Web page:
Why do you think at least 1 in 10 people reading this has bought someone a Chia-Pet for Christmas? Because of marketing! We’ve been duped into believing we need to be benevolent towards everyone we know at Christmas. We’re then marketed ridiculous crap on television to fulfill such a need and thrust into giant pits of concentrated consumer market research to purchase said ridiculous crap. I know I’ve done it on more than one occasion.
The thing is, the Chia-Pet recipients never seemed better off after the fact. Wizard I’ve felt the feigned thankfulness towards me. And I’m pretty sure that the recipient wondered what the hell they were supposed to do now, before throwing the piece of junk Chia-Pet out of sight and into the closet; which is exactly Streamline what I presume most people that voted for Bush are now doing, putting their 6-month political brigades in the closet and wondering what the hell they’re supposed to do now…..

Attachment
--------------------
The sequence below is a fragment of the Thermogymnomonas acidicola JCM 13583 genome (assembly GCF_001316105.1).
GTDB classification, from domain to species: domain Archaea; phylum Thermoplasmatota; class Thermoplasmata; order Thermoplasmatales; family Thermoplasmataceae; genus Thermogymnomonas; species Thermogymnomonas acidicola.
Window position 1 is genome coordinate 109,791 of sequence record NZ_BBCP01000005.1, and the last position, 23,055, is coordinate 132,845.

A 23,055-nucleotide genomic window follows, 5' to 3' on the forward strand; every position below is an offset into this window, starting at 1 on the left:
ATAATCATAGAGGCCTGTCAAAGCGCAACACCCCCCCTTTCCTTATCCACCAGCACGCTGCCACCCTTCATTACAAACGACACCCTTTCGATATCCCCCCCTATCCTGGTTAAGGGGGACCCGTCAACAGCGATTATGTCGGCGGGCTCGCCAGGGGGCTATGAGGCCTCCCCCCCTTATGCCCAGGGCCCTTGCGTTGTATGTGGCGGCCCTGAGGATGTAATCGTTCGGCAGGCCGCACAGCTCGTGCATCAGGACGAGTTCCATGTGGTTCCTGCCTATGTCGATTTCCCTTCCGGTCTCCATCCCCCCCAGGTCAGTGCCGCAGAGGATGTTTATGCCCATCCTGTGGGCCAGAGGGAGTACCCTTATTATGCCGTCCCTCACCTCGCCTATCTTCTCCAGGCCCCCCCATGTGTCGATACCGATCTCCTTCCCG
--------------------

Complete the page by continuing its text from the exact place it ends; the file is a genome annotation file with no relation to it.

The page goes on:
Bush voters fell prey to good marketing; a wholesale NFL jerseys nice pre-packaged product that promises a Gold better life for less money with unadulterated protection from all evil in the world, which off the cusp, does sound pretty damn good. The PR firms behind Bush did an extravagant job of pushing any poor product reviews to the wayside and stupefying any legitimate ant-Bush discourse, before waging an all-out “Repeat something often enough and people will start to believe it” war against the everyday average minds of American society. From a psychological point of view, it’s a pretty smart tactic to use to sell tacos and soda and candy and bikes and skateboards. From a ?wiadomo?ci political point of view though, it’s outright terrifying. Last time I checked, democracy and psychological manipulation were not supposed to be partners in crime.